Inflation has been floppy for most developed economies, including the U.S., for quite some time now. Reaching 2% inflation - as targeted by most of the central banks - has become a tall order, with both the eurozone and Japan struggling to ward off deflation. The nagging oil price crisis over the last one and a half years seems to be the main culprit.
While the ECB and Bank of Japan were compelled to pursue QE measures to fight deflationary threats. Back home, subdued inflation checked the Fed from being aggressive on the policy tightening issue. Even after the lift-off in December, market watchers were under the impression that the Fed will likely apply a single hike, at the most, this year, thanks to the global market upheaval and subdued inflation.
In such a scenario, the U.S. inflation rate rose 1.4% for the fourth successive month in January - the best annual gain last seen in October 2014, and surpassing market expectations of a 1.3% gain. Core consumer price index (CPI) jumped to 2.2% in January. The reading was the highest since June 2012, and it came above the goal set by the Fed at 2%.
Higher rents, healthcare and transportation costs boosted inflation in January. Excluding food and energy, consumer prices rose 0.3% in January - a four and-a half year high, and higher than the last month's increase of 0.2%.
Time for TIPS ETFs?
TIPS offers robust real returns during inflationary periods, unlike its unprotected peers in the fixed-income world. These securities pay an interest on an inflated principal amount (principal rises with inflation), and when the securities mature, investors get either the inflation-adjusted principal or the original principal, whichever is greater. As a result, both principal amount and interest payments will keep on rising with increasing consumer prices.
This mechanism makes TIPS ETFs investors' darlings in times of rising inflation. Presently, the iShares TIPS Bond ETF (NYSEARCA:TIP) is one of the biggest beneficiaries of this trend, having hauled in $256.5 million last week. The fund is up 1.5% this year (as of February 19, 2016).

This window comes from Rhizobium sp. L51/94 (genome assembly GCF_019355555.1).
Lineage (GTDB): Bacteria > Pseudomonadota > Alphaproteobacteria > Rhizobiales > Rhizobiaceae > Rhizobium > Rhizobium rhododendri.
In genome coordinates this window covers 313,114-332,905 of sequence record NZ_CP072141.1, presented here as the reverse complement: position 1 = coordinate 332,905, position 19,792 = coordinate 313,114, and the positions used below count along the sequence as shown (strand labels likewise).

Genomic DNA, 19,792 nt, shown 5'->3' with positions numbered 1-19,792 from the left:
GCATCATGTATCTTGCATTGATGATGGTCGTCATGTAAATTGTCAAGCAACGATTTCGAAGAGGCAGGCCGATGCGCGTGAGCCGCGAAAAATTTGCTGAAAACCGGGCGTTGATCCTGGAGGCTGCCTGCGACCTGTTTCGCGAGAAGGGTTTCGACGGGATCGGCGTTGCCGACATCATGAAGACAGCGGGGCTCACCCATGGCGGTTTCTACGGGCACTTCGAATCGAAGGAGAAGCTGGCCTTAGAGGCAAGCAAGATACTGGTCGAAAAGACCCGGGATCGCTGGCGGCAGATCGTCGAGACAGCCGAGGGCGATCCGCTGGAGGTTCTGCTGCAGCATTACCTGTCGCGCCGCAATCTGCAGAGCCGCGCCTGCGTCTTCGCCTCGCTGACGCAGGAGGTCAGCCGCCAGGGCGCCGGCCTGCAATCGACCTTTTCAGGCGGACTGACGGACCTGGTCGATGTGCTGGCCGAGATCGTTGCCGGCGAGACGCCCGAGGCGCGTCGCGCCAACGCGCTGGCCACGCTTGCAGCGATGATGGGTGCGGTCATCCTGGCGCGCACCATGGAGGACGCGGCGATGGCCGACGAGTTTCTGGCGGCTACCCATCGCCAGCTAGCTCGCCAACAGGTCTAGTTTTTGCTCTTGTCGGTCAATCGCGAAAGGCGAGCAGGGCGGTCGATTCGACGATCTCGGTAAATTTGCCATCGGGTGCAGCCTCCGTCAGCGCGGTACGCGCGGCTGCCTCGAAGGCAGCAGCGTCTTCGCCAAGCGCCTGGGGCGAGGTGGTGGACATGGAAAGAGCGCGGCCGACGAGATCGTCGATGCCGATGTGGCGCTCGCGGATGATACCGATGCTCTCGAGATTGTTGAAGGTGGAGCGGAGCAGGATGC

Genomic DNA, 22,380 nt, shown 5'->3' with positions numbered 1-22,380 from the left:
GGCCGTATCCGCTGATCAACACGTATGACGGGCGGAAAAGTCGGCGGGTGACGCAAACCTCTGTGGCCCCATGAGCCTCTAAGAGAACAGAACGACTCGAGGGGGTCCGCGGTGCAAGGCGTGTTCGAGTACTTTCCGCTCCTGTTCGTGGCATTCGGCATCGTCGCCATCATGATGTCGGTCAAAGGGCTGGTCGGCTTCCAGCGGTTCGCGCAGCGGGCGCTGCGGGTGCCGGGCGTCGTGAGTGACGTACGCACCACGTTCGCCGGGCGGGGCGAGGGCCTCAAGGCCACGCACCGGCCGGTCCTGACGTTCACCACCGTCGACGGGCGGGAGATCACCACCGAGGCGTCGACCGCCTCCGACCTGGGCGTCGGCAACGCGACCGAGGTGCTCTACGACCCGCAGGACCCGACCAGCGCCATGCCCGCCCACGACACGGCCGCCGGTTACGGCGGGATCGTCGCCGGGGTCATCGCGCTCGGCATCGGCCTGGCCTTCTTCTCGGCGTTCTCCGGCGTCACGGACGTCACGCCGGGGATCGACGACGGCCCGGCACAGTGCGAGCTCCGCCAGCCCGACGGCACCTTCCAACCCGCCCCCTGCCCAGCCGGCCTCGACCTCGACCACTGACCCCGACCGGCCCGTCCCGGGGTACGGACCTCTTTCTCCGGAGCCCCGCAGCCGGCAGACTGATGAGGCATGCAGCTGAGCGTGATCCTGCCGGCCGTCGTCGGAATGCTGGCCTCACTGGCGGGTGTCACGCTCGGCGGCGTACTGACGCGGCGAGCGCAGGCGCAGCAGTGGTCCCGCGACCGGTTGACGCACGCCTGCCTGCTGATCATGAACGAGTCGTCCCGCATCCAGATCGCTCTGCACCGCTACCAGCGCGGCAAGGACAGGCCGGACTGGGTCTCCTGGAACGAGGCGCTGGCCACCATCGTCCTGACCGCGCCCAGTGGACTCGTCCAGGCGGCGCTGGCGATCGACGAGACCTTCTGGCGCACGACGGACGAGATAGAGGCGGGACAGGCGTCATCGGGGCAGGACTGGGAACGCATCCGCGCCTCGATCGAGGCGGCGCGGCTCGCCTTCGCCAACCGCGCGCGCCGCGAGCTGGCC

Is the Bet Worth It?
Though the decline in oil prices has slowed, things are yet to stabilize in the oil patch. So, it is too early to take a call on the inflation picture. Of course, the recent trend is pointing toward solid inflation, and the upbeat January data has made the case stronger for faster Fed tightening.
However, a lot of the future trend of inflation depends on the movement of energy prices. Still, investors with a long-term view can count on the potential uptick in inflation, as the U.S. economic backdrop remains more or less ,steady and issues in the energy space should be sorted sooner or later. With the economy and the job market mending, inflation will definitely increase in coming months. Below, we highlight a few outperforming TIPS ETFs which could be compelling investments if U.S. inflation continues to rise (see all TIPS ETFs here).
PIMCO 15+ Year U.S. TIPS Index ETF (NYSEARCA:LTPZ)
This fund targets long-term securities of the TIPS market by tracking the BofA Merrill Lynch 15+ Year US Inflation-Linked Treasury Index. In total, the product holds 7 bonds having effective maturity of 26.41 years and carrying a high interest rate risk, given the effective duration of 21.83 years.
In terms of credit quality, the fund boasts top-rated bonds from Moody's and the S&P, suggesting lower default risk. The ETF is less popular and less liquid, with AUM of $98.1 million. LTPZ has generated excellent returns of about 3% so far this year (as of February 19, 2016).
SPDR Barclays Capital TIPS ETF (NYSEARCA:IPE)
This fund targets long-term securities of the TIPS market by tracking the Barclays Capital U.S. Government Inflation-Linked Bond Index. In total, the product holds 37 bonds having effective maturity of 9.08 years and carrying a moderate interest rate risk, given the effective duration of 4.90 years.
In terms of credit quality, the fund boasts top-rated bonds. The ETF is moderately popular and less liquid, with AUM of $637.5 million. IPE has gained about 1.6% so far this year (as of February 19, 2016).
PIMCO Broad U.S. TIPS ETF (NYSEARCA:TIPZ)
This $66.4 million fund looks to track the BofA Merrill Lynch US inflation-linked Treasury index. The fund holds 19 securities and has an effective maturity of 9.09 years, while its effective duration is 8.26 years. It charges 55 bps in fees, and is up 1.8% so far this year (as of February 19, 2016).